‘Sound’ earnings projected for lenders’ mortgage insurers: S&P – Daily – Insurance News

Australian lenders’ mortgage insurers are on track to achieve “sound” earnings over the next 2-3 years despite the challenging economic climate and with further interest rate hikes looming on the horizon, S&P Global Ratings says in its latest industry update.

The rating agency says the likelihood of “outsized losses” is low despite the risk to earnings from interest rate increases and moderate declines in house prices.

Australia’s low unemployment rate, strong residential property prices in the last two years during the pandemic, along with strengthened underwriting practices in the past 6-7 years, provide the industry with buffers to weather the economic storm.

“We expect profitability for mortgage insurers to remain sound,” S&P says in the update. “A very low unemployment rate and significant house price appreciation over the past two years should support lower claims.”

S&P says it has revised its insurance industry and country risk assessment (IICRA) for the Australian mortgage insurance sector to low from intermediate, and the outlook for the industry to stable from negative.

The revision follows the industry’s recovery last year after earnings took a hit from the pandemic economic fallout, S&P says. Last year the industry reported strong earned premium and very low levels of claims, producing a return on equity of 13.2% and net combined ratio of -5%.

S&P Insurance Analyst Julian Nikakis says the revision takes into account the rating agency’s base case scenario for the cash rate to be 1.75% at the end of the year and 2.5% at the end of 2023. The cash rate is at 1.35% currently and the Reserve Bank of Australia has signalled more hikes are expected in the coming months as it seeks to tame inflation.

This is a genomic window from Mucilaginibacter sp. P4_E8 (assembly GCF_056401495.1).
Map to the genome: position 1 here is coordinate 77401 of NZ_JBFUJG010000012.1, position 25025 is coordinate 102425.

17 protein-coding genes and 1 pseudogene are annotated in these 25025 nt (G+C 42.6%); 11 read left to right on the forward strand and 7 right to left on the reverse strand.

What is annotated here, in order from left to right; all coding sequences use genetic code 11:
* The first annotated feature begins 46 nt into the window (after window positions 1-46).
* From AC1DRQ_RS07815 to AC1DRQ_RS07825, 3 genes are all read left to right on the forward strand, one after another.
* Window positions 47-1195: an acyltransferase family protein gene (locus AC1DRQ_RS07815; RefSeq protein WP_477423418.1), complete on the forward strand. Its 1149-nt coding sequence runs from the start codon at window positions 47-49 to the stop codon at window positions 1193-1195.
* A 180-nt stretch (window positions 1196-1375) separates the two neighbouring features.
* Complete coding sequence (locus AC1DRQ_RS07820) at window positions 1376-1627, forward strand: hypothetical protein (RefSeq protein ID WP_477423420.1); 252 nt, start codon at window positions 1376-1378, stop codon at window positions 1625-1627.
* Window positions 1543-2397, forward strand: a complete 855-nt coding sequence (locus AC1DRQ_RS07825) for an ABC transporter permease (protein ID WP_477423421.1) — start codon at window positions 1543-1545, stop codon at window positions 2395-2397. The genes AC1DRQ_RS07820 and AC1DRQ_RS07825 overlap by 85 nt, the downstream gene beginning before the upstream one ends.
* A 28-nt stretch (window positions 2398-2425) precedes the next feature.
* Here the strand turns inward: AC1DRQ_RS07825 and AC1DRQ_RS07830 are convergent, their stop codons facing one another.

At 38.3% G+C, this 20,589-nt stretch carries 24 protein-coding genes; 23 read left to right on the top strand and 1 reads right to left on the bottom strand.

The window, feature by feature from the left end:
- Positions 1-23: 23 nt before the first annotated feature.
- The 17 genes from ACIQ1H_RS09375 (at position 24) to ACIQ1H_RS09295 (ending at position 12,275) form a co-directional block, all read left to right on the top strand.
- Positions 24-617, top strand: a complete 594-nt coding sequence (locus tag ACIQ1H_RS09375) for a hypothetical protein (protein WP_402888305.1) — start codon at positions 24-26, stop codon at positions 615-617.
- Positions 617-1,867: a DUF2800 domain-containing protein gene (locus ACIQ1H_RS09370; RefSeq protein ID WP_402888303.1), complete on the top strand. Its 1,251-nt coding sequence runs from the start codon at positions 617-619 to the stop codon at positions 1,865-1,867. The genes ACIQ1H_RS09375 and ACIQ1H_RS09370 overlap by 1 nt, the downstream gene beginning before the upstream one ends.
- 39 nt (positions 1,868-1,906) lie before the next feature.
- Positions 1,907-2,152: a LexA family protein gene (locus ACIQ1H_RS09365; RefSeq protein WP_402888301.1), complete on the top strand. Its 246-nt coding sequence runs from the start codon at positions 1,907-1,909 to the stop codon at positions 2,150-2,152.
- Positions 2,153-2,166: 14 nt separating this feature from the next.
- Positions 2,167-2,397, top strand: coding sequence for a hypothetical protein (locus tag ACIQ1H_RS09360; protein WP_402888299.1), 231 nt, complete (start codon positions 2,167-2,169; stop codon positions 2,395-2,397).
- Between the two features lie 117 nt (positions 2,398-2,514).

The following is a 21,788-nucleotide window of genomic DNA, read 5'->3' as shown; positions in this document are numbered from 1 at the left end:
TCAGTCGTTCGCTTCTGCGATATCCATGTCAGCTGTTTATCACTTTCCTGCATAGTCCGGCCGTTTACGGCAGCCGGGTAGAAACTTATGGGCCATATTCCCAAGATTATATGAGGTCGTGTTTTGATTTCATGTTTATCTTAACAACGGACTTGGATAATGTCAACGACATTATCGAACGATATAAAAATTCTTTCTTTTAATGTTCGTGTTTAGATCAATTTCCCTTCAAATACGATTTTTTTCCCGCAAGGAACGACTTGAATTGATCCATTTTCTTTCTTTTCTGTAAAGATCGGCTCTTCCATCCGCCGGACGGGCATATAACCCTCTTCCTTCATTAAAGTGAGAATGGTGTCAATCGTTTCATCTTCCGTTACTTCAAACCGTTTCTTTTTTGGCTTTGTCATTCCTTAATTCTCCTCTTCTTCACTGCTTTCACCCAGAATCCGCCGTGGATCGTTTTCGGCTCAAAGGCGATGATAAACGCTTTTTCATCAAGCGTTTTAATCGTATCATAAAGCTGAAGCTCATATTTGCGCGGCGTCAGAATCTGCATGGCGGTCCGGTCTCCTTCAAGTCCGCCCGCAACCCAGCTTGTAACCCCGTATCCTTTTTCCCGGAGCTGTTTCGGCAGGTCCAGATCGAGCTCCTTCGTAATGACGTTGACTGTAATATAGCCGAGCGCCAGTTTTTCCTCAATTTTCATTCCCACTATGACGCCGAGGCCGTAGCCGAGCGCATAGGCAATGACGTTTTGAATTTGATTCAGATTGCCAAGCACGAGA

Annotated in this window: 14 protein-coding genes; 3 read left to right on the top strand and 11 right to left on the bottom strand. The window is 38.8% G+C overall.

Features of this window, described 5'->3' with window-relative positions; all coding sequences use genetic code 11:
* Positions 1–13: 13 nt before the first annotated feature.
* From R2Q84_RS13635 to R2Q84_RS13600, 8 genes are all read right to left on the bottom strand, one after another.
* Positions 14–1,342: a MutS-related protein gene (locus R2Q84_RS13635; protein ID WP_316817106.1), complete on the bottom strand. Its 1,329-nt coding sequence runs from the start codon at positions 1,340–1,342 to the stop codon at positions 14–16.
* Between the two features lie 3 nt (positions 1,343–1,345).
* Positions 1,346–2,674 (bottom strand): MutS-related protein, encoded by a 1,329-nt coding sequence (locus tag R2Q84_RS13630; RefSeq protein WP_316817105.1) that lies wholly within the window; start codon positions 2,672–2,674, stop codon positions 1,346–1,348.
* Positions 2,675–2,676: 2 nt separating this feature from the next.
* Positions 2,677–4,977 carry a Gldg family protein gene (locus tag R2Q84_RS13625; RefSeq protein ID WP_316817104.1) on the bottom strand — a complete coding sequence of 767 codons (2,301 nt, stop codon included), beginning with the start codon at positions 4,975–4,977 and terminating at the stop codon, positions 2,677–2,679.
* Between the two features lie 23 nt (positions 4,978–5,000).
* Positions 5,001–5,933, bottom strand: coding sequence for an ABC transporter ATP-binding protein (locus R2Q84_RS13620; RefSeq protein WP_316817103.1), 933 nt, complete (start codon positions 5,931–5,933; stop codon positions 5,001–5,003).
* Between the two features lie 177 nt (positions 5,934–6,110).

He says higher interest rates are not likely to dent the industry’s outlook as mortgage insurers would have factored that in their underwriting process.

“The ability to withstand higher interest rates has also been taken into account at the time of approving the home loan and mortgage insurance – so there’s some buffer already included,” Mr Nikakis said.

“Strong house price appreciation over the past two years, in particular, also means that the number of borrowers in negative equity positions is very low.

“We would typically see increases in unemployment and falling house prices as the two key items that affect mortgage insurance claims.”

While S&P has forecast house prices to fall by 10% over the next year, the level of claims generated by this moderation will be modest, given the strong level of employment, Mr Nikakis said.

“Other factors that support our stable outlook for the sector are the strong liquidity/savings buffers that borrowers have built up during covid, the relative decline in high risk lending in recent years, and the improvement in underwriting practices by banks and mortgage insurers.”

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